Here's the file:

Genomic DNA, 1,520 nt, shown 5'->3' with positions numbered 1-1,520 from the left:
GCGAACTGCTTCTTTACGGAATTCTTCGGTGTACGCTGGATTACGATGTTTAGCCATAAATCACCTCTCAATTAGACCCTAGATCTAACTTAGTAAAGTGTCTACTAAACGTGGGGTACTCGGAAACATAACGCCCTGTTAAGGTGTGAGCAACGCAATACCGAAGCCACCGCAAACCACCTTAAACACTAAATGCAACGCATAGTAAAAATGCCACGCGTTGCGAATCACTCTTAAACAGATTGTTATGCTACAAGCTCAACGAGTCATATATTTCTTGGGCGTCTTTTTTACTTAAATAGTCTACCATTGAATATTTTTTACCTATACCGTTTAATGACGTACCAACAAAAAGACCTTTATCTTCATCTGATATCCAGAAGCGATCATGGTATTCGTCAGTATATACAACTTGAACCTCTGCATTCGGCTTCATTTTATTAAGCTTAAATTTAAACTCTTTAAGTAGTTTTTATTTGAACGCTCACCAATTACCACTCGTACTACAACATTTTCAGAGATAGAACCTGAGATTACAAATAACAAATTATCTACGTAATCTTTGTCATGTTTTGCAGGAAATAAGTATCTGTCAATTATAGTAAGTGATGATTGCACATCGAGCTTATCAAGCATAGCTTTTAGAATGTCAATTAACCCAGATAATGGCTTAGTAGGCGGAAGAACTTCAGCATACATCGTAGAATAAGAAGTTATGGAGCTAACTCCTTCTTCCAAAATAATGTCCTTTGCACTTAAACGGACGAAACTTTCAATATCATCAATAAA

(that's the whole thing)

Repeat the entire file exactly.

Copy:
Genomic DNA, 1,520 nt, shown 5'->3' with positions numbered 1-1,520 from the left:
GCGAACTGCTTCTTTACGGAATTCTTCGGTGTACGCTGGATTACGATGTTTAGCCATAAATCACCTCTCAATTAGACCCTAGATCTAACTTAGTAAAGTGTCTACTAAACGTGGGGTACTCGGAAACATAACGCCCTGTTAAGGTGTGAGCAACGCAATACCGAAGCCACCGCAAACCACCTTAAACACTAAATGCAACGCATAGTAAAAATGCCACGCGTTGCGAATCACTCTTAAACAGATTGTTATGCTACAAGCTCAACGAGTCATATATTTCTTGGGCGTCTTTTTTACTTAAATAGTCTACCATTGAATATTTTTTACCTATACCGTTTAATGACGTACCAACAAAAAGACCTTTATCTTCATCTGATATCCAGAAGCGATCATGGTATTCGTCAGTATATACAACTTGAACCTCTGCATTCGGCTTCATTTTATTAAGCTTAAATTTAAACTCTTTAAGTAGTTTTTATTTGAACGCTCACCAATTACCACTCGTACTACAACATTTTCAGAGATAGAACCTGAGATTACAAATAACAAATTATCTACGTAATCTTTGTCATGTTTTGCAGGAAATAAGTATCTGTCAATTATAGTAAGTGATGATTGCACATCGAGCTTATCAAGCATAGCTTTTAGAATGTCAATTAACCCAGATAATGGCTTAGTAGGCGGAAGAACTTCAGCATACATCGTAGAATAAGAAGTTATGGAGCTAACTCCTTCTTCCAAAATAATGTCCTTTGCACTTAAACGGACGAAACTTTCAATATCATCAATAAA